Case Studies details
LPG Contamination in a Pipeline – Who’s to Blame?
July 1, 2014
Customers that burn liquefied petroleum gas (LPG), or use it as feedstock in petro-chemical operations, are very sensitive to potential contamination of the product with heavier hydrocarbons. The latter can lead to upsets and operating problems with equipment designed specifically for LPG. Although LPG is often transported by road or rail, there are a few long-distance LPG pipelines—and the operators must be alert to the potential for off-specification product being delivered into the system by their shippers.
Following numerous reports from customers regarding off-specification product over a period of weeks, an LPG pipeline operator was forced to shut the pipeline down for maintenance and cleaning that lasted almost two months. Initial laboratory reports suggested the presence of a certain class of heavy hydrocarbons, which pointed to a limited number of the otherwise numerous suppliers into the system. When one of the larger suppliers reported a potentially related operating incident, the pipeline operator initiated a legal claim against the supplier for liability, unrecovered costs, and lost profits. In its defense, the supplier alleged that any relationship between its “incident” and the contamination was inconclusive.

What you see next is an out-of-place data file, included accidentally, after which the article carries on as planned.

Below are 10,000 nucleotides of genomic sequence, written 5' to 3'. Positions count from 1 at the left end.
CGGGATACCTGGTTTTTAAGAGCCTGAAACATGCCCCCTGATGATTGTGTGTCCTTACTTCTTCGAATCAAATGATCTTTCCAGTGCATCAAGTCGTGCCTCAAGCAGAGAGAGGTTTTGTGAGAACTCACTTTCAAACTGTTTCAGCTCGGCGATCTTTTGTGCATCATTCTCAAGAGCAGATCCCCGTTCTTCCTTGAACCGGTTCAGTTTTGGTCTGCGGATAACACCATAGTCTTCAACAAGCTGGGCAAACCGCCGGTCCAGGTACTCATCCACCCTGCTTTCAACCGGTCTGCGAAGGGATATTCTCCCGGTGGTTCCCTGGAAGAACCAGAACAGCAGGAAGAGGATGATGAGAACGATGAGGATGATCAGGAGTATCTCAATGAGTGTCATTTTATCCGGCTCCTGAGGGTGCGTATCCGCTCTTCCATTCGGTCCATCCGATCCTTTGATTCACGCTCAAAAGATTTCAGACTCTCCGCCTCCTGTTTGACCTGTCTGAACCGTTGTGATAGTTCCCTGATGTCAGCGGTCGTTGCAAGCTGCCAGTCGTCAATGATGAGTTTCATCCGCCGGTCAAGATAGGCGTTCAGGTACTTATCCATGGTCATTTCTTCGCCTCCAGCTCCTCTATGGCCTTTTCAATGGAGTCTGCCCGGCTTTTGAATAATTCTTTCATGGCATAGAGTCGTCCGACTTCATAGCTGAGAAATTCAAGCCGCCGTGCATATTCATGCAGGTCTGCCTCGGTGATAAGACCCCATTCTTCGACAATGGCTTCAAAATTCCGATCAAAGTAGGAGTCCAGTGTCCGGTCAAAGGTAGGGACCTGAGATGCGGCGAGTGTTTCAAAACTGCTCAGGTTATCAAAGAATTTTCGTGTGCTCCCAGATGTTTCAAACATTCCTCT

Baker & O’Brien was engaged to offer an expert opinion as to the likely source of the contamination. Our report examined the specific contaminants found, when they were first observed, how their level increased or diminished along the pipeline with time, and the likely contaminant ingress points. Our findings proved instrumental in the pipeline operator and propane supplier achieving a settlement.